My list of Thomas Hardy's read to date is woefully sparse and it was all holding so much promise when I picked up Thomas Hardy The Time Torn Man by Claire Tomalin last year (or was it the year before?)
The trouble was I started this in the wake of finishing England's Mistress by Kate Williams thinking I was into a biography phase and should go with the flow, only to find that Thomas didn't quite carry the allure and fascination of Emma Hamilton.Then I picked up A Pair of Blue Eyes for some good local Thomas Hardy reading and made even less progress, so project temporarily abandoned pending more auspicious alignment of the reading planets.
Nothing more auspicious than going off to hear Claire Tomalin speak at Peninsular Arts this evening after work. That's if I remember to turn left towards Plymouth and not right towards home at the roundabout, I will be wearing post-it notes saying THOMAS HARDY all day.
Under the Greenwood Tree has been a great re-entry and I now feel quietly steeped in Thomas Hardy. I have revelled in the bucolic hilarity of the disbanding of Mellstock Village Church Quire to make way for a new-fangled harmonium, and bemoaned along with everyone else that Thomas Hardy chose not to follow this plot line through. Preferring instead to place village schoolmistress Fancy Day and her romantic involvements centre stage, Hardy had me laughing like a gawkhammer to begin with, whilst I finished the book having mumbudgetedly enjoyed a good read. There's a really helpful dialect glossary at the end of the book which has added some good new words to my daily conversation, and now I know what a dumbledore really is I can tell you that we've got loads in the garden at the moment, and they don't have white beards or wear wizard hats.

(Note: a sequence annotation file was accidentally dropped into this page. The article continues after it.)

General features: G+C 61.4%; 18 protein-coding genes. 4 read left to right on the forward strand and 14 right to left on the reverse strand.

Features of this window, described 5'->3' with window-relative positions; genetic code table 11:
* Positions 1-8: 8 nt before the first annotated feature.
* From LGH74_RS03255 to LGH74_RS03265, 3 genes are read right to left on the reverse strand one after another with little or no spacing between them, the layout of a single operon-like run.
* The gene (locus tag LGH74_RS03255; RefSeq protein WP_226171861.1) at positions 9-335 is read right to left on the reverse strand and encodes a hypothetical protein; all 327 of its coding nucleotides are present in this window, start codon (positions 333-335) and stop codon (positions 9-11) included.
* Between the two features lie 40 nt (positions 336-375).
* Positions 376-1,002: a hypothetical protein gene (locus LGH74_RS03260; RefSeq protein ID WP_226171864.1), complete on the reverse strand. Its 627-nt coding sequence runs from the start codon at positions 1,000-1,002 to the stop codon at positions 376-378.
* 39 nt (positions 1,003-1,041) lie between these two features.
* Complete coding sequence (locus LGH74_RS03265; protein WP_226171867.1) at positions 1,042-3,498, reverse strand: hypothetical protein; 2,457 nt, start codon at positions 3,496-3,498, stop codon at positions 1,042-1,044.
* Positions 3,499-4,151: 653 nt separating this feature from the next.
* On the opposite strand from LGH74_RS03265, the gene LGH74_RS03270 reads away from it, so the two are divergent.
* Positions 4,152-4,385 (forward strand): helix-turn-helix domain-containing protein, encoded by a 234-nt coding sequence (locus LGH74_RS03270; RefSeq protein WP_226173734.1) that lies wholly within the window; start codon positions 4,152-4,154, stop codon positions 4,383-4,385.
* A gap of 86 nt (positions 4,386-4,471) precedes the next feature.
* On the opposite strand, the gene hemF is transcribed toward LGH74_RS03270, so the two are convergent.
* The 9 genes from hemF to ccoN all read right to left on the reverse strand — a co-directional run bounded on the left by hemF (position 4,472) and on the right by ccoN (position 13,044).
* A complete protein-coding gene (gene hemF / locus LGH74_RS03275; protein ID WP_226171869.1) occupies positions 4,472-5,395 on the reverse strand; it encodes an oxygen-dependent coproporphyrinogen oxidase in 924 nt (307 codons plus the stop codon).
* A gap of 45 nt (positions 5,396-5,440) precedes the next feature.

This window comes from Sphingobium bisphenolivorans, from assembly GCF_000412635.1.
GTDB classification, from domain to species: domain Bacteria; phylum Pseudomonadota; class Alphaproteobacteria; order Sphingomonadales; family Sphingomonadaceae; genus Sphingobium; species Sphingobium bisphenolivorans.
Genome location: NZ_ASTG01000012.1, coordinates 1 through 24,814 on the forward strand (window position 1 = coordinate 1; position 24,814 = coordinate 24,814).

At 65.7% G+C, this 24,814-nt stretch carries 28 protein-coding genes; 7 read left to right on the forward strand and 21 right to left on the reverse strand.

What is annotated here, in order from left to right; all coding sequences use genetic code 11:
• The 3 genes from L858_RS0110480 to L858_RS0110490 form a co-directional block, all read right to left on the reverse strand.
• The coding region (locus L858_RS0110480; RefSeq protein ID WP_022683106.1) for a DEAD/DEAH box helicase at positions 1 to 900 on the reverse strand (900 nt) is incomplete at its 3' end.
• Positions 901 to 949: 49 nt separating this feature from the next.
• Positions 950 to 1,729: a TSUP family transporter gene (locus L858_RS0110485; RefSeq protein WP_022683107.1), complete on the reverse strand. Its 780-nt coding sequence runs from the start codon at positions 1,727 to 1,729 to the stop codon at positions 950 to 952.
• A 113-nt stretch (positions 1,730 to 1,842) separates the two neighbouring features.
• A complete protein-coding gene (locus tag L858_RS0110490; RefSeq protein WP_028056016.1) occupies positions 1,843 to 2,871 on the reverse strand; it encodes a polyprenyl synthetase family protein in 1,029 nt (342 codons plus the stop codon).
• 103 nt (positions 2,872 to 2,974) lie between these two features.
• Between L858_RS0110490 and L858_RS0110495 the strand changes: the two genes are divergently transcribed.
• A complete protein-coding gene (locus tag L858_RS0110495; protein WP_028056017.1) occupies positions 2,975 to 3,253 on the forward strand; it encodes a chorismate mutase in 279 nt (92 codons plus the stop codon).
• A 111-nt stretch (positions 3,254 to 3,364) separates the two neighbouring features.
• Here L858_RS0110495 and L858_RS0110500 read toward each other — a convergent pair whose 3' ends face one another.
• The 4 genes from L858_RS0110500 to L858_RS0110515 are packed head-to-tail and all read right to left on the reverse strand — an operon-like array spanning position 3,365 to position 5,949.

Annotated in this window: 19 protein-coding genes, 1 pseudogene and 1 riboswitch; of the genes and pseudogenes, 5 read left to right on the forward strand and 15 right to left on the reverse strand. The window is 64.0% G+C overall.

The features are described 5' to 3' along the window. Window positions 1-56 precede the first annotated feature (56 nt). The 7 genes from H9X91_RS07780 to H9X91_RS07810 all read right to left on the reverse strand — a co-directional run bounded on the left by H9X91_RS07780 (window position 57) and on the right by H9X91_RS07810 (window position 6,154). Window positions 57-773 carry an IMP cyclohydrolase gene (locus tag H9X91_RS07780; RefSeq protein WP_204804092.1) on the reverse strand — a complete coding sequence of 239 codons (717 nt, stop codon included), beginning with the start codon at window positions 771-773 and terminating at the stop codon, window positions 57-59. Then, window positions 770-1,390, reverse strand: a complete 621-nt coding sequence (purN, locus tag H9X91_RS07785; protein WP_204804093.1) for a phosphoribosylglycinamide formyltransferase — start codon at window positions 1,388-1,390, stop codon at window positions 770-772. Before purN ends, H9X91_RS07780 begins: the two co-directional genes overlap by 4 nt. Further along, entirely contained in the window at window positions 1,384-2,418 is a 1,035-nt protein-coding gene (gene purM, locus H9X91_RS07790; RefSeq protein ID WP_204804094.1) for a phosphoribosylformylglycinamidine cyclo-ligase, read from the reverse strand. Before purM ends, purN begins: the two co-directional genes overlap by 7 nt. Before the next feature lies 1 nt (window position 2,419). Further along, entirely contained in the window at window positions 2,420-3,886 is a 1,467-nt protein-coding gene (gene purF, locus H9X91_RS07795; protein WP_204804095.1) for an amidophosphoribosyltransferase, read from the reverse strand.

Claire Tomalin makes interesting observations about Under the Greenwood Tree.
'You are charmed on condition that you accept Hardy's condescension towards his characters. His villagers are drawn sympathetically but as simpletons. He is tender towards them and gives them beautifully turned rustic dialogue, but he invites us to smile with him at their simplicity. They are comical without knowing they are.'
True indeed but nothing can detract from the joy of this book. I'm going to be adding it to my list of books to read extracts from at Christmas because it has one of the best, funniest, most atmospheric descriptions of a nineteenth century village celebration of the festival that you could ever wish to read.
It's books like this that also remind me it will soon be the day that I head off for that first spring 'traypse and wamble' along the lanes and over the way to the village of Sydenham Dameral. Here are last year's pictures of the tiniest church but one which always feels so like those described by George Eliot in Adam Bede and Thomas Hardy here.
I am also reliably informed by them as know that I absolutely must but MUST read The Mayor of Casterbridge next, so I have made a start and they are right.